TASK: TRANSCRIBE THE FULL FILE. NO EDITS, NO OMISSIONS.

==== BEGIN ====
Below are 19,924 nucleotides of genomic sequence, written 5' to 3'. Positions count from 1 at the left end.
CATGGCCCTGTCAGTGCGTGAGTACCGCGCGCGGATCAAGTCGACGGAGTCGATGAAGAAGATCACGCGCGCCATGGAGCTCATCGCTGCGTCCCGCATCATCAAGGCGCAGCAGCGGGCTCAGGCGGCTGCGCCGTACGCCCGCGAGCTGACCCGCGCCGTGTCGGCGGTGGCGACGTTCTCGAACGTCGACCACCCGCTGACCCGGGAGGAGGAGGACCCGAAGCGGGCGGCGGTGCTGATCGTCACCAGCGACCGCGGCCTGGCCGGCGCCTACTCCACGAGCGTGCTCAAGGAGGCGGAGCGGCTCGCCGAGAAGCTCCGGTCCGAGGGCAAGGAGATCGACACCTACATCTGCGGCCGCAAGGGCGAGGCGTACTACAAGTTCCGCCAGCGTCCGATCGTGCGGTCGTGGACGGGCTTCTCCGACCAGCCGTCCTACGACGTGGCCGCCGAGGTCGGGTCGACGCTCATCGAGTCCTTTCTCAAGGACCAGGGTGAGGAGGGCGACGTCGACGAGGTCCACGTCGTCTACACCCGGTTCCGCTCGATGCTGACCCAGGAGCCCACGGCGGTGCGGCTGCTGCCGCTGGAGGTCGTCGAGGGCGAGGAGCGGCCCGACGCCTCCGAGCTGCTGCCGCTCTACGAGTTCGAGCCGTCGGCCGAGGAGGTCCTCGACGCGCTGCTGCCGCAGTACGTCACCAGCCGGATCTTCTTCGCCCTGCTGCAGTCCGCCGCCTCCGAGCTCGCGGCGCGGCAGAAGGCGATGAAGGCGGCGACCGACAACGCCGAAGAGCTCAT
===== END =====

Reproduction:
Below are 19,924 nucleotides of genomic sequence, written 5' to 3'. Positions count from 1 at the left end.
CATGGCCCTGTCAGTGCGTGAGTACCGCGCGCGGATCAAGTCGACGGAGTCGATGAAGAAGATCACGCGCGCCATGGAGCTCATCGCTGCGTCCCGCATCATCAAGGCGCAGCAGCGGGCTCAGGCGGCTGCGCCGTACGCCCGCGAGCTGACCCGCGCCGTGTCGGCGGTGGCGACGTTCTCGAACGTCGACCACCCGCTGACCCGGGAGGAGGAGGACCCGAAGCGGGCGGCGGTGCTGATCGTCACCAGCGACCGCGGCCTGGCCGGCGCCTACTCCACGAGCGTGCTCAAGGAGGCGGAGCGGCTCGCCGAGAAGCTCCGGTCCGAGGGCAAGGAGATCGACACCTACATCTGCGGCCGCAAGGGCGAGGCGTACTACAAGTTCCGCCAGCGTCCGATCGTGCGGTCGTGGACGGGCTTCTCCGACCAGCCGTCCTACGACGTGGCCGCCGAGGTCGGGTCGACGCTCATCGAGTCCTTTCTCAAGGACCAGGGTGAGGAGGGCGACGTCGACGAGGTCCACGTCGTCTACACCCGGTTCCGCTCGATGCTGACCCAGGAGCCCACGGCGGTGCGGCTGCTGCCGCTGGAGGTCGTCGAGGGCGAGGAGCGGCCCGACGCCTCCGAGCTGCTGCCGCTCTACGAGTTCGAGCCGTCGGCCGAGGAGGTCCTCGACGCGCTGCTGCCGCAGTACGTCACCAGCCGGATCTTCTTCGCCCTGCTGCAGTCCGCCGCCTCCGAGCTCGCGGCGCGGCAGAAGGCGATGAAGGCGGCGACCGACAACGCCGAAGAGCTCAT